“It’s me, King Hades, Lord of the Underworld, back again to tell you the real, true story of a Greek myth. This time it’s The Odyssey…Do you really think you know this myth? Of course you don’t.” – Kate McMullan, p. 7
So begins the young adult novel, Get Lost, Odysseus by Kate McMullan. This clever retelling of Homer’s classic epic is unique in that it is from the perspective of Hades, the all-too-often forgotten god of the underworld. Hades sets out to get things straight and in the process tells a story that is compelling and fun for young readers.
With clever nicknames for the gods and a wealth of background information, this book makes Greek mythology accessible and fun, even for young readers. The contemporary dialogue allows it to read like a modern novel rather than a story that is ages old. Focusing on all of Odysseus’ adventures – from the Laestrygonians to King Aeolus and from Circe to the Underworld – the book is an easy read with plenty of humor scattered throughout. For any young fans of mythology or readers interested in looking at Odysseus’ story from a different perspective, this is a fun and engaging read.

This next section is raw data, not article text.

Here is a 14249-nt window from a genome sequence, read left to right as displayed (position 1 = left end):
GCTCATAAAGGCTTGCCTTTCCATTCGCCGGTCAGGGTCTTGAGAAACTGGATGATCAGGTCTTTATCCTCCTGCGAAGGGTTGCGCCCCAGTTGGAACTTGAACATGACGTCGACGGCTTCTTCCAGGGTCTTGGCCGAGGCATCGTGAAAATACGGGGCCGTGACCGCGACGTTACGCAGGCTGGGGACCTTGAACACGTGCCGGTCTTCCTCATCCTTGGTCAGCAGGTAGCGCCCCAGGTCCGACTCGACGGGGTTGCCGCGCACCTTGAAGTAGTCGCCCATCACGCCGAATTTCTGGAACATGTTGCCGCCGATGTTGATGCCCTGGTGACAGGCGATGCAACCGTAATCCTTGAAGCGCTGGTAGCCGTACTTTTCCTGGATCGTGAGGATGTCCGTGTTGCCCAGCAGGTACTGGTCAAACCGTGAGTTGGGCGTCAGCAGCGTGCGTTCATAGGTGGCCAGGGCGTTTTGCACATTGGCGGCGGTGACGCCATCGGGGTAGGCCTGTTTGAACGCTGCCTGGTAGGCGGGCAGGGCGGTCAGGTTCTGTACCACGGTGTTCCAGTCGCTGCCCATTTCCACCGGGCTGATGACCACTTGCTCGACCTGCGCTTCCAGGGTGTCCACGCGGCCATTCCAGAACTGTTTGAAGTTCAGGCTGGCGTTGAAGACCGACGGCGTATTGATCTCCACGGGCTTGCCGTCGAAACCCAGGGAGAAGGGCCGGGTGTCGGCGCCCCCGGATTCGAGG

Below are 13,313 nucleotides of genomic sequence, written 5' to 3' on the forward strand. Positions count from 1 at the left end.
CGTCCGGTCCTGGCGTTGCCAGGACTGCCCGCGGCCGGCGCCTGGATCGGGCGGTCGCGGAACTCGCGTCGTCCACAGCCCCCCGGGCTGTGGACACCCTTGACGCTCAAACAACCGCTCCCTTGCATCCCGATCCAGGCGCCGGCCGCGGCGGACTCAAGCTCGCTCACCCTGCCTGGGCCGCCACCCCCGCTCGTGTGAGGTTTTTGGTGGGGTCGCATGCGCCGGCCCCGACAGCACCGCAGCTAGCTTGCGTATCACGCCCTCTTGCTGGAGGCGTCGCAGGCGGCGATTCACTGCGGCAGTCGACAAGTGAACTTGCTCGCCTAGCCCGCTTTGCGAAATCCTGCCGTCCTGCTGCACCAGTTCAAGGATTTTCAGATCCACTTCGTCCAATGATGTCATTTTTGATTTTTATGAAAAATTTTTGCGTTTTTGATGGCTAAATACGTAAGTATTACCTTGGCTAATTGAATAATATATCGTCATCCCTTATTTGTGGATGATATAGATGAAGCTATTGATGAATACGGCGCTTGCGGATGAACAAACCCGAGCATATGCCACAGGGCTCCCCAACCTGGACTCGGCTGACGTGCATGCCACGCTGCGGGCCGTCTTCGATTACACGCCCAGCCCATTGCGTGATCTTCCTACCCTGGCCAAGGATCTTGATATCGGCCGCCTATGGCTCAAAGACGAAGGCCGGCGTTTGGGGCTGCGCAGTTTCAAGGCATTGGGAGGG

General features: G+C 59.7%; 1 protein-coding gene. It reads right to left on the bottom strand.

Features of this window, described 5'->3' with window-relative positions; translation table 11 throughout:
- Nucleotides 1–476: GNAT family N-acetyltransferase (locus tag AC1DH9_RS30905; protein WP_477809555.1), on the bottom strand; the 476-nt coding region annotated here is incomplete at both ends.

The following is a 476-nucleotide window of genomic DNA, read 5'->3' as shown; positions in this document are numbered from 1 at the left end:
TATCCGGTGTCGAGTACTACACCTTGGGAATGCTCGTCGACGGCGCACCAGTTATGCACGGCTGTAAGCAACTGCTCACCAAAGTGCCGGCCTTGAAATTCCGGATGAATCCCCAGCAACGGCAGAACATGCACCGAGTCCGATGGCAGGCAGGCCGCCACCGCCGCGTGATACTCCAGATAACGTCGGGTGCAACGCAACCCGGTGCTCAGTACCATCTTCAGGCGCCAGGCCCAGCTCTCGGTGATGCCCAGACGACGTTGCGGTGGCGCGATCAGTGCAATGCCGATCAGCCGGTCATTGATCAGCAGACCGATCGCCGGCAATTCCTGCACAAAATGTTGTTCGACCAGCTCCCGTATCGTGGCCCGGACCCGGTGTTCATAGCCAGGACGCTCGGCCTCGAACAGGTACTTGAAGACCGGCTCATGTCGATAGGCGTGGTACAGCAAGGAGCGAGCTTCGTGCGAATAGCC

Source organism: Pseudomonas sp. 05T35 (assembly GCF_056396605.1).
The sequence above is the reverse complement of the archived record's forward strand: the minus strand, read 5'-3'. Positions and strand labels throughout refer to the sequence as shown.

Book Club Questions:
Note: I would not suggest making this an adult book club read, but for anyone wishing to have discussions with a young reader (your child, or a student), these are some questions that could guide the discussion.
1. In Homer’s Odyssey, Odysseus is frequently shown as arrogant and rude. Do you feel that he comes across this way in Get Lost, Odysseus? Explain.
2. Is Hades a good narrator for this story? Why? Is he biased in any way?
3. Is Odysseus a hero? Why or why not? Justify.